You know @Konstantinos, the more I think about it, the more I feel like the other vendors will not actually get their act together for another year at least. In my quoted post, I put together a wishlist of 32" Spectrum features that I thought would be a good future direction. But here’s the status of the competition:
The AOC Agon AG324UX is too red for a monitor and more importantly, might not actually make it outside of China.
The Gigabyte Aorus FI32U and MSI Optix MPG321UR-QD have KVM, but fail on the power delivery front with 15W USB-C charging max (unconfirmed for MSI, but strongly assumed given sibling monitors and their integrated power adapter).
Don’t count on LG, ASUS, Dell, ViewSonic, Lenovo, HP, NEC or Samsung to make a monitor that’s simultaneously targeted towards the intersection of PC gaming and WFH laptop use.
So I say, screw new features and beat them to market instead. Spectrum as it stands is good enough, assuming further firmware development and bugfixes. Take the existing scaler, source a new DisplayHDR 400/600 panel, scale up your existing design to house the 32" panel with all the production line adaptations required, and make the monitor that your competition isn’t interested in making. You can be the “World’s First 32" 4K 144Hz Gaming Monitor with 100W Power Delivery and KVM Switch”, at least until it gets delayed a bunch.
But even then I think the no-nonsense design, pixel-perfect scaling, upgradeable firmware and known performance via forum experience reports will be appealing to many users.
Start the panel sourcing now. Develop the casing and enlarged stand in parallel to the work required for Model 1. Announce a shipping date for February 2022 and ship just a little later in July. I think it could work, and so does @NikolaSivkov.
Gigabyte just announced the M32U, which would be a more affordable version of their Aorus FI32U (mentioned in my original post) and the first 32"/4K/144Hz monitor without aggressive gamer aesthetics. Pricing not yet announced, but Gigabyte is aggressive with their M-series pricing, this will be your benchmark price. You can charge more for better specs, but if you deviate too much, people will just buy this anyway and live with the downsides. Obvious downsides are only 18W USB-C charging (hey, better than 15W on the FI32U), worse warranty (not a downside vs. Eve) and a crappier, though less space-intensive stand.
Acer announced their Predator XB323K. Inexplicably they seem to lose their USB-C port and (very manual) KVM functionality compared to the XB323QK NV that I mentioned in my initial post and which has still only been rolled out to China and Middle East for now. The big thing about the XB323K is the panel, this is an AUO AHVA (IPS) panel with DisplayHDR 600, 1200:1 contrast and a 99% DCI-P3 gamut. This would seem like the panel you’d want to use, matching the 27" Spectrum’s high standard (except bottom bezel, but oh well) and especially since LG’s candidate panel seems delayed until Q2 2022 now.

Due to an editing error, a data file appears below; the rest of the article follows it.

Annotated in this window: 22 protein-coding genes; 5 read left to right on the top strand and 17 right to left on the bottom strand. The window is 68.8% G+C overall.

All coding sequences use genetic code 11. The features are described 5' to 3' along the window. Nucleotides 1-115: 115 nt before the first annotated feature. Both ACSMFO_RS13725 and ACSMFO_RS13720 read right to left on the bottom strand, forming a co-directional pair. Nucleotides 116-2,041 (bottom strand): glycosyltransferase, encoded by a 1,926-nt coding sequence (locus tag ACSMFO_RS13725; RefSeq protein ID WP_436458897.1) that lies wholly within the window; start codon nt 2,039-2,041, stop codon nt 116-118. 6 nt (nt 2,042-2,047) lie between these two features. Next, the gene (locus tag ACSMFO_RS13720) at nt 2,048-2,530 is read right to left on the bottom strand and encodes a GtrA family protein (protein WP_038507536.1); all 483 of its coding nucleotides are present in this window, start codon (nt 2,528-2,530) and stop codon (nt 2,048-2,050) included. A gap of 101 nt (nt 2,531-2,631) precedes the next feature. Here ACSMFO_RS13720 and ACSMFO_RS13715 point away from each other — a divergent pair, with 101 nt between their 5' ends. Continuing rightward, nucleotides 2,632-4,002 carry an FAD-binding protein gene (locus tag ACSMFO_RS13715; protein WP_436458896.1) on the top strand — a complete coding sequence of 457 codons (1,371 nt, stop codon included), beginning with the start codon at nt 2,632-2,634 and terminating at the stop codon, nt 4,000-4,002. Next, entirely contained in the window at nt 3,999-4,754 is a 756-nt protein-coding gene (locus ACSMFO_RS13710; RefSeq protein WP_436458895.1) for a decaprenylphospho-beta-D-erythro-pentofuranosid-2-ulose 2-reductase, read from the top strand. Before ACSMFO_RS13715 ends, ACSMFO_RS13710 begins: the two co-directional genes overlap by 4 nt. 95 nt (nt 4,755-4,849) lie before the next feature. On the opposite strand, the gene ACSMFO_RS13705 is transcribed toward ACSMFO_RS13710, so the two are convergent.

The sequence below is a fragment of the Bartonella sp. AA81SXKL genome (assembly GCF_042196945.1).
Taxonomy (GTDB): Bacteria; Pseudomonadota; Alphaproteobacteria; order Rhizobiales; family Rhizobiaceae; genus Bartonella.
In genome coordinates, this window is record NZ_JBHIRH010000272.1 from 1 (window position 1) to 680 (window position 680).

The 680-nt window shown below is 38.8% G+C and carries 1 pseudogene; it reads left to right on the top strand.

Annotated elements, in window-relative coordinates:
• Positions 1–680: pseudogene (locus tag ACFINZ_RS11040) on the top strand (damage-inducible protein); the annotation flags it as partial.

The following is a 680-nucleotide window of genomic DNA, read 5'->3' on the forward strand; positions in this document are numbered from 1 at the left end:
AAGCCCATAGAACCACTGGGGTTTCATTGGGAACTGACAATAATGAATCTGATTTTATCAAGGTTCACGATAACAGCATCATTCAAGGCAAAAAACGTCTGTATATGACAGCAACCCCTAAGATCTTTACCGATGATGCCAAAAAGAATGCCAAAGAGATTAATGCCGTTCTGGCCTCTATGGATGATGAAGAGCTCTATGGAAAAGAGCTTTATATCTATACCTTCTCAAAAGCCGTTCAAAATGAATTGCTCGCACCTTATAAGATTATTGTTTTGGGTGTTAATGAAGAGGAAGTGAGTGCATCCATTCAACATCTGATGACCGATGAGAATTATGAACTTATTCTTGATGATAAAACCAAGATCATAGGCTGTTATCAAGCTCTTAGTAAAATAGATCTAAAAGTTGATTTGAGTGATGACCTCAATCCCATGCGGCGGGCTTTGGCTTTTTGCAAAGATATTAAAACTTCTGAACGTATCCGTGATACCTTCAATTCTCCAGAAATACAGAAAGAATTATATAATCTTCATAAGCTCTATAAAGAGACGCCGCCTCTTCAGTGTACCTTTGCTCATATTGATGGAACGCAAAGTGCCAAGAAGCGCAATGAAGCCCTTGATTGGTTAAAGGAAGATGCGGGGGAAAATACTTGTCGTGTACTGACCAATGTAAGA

I’d also like to mention that calls for a 32" Spectrum model seem rather popular in the YouTube comments of recent reviews, sandwiched among discussions about whether or not Eve is a scam of course.
Alternatively, you could of course wait for the LG panel - DisplayHDR 1000 sounds pretty good as well - but take the hit of a rather substantial delay. Depends on what else is on your plate until then, I guess, and whether your current manufacturing partner is able to deal with AUO panels as opposed to LG.
I was wrong and it appears there is going to be at least one mostly reasonable model coming out later this year:
The Acer XV322QK KV was introduced in Taiwan for now, but the manual is available in English already too and Acer predicts to bring it to the German market in October. It’s got the monitor enclosure of the XB323QK NV or XB323K, but without RGB and with a more compact stand that doesn’t pivot. In a nutshell, this is essentially the 32" version of the Acer XV282K KV sporting the FI32U’s panel, with Adaptive Sync, DisplayHDR 400, an OSD-only KVM switch, all the ProxiSense & Co. sensors, presumably still no integer scaling and middling strobing presets, and importantly, 65W power delivery over USB-C. Setting it apart from Gigabyte’s monitors. In terms of pricing, one would imagine that it sits somewhere between the Acer XV282K KV and the XB323QK NV - not particularly competitive compared to Gigabyte, but probably not far off from what one would budget for an Eve monitor.
In light of this development, I’m starting to think that perhaps Eve is better off waiting for LG’s DisplayHDR 1000 panel in order to retain a significant selling point advantage. (Not that I don’t consider integer scaling and BlurBusters strobing calibration a huge bonus, but the market at large probably cares less about the finer details.) With a bit of luck, LG will use the continued delay of its panel for also making it 4-sided bezel-less, which would benefit the Spectrum style. And my earlier suggestion of February was perhaps a little over-ambitious for a new physical design in addition to the other stuff that’s still getting produced.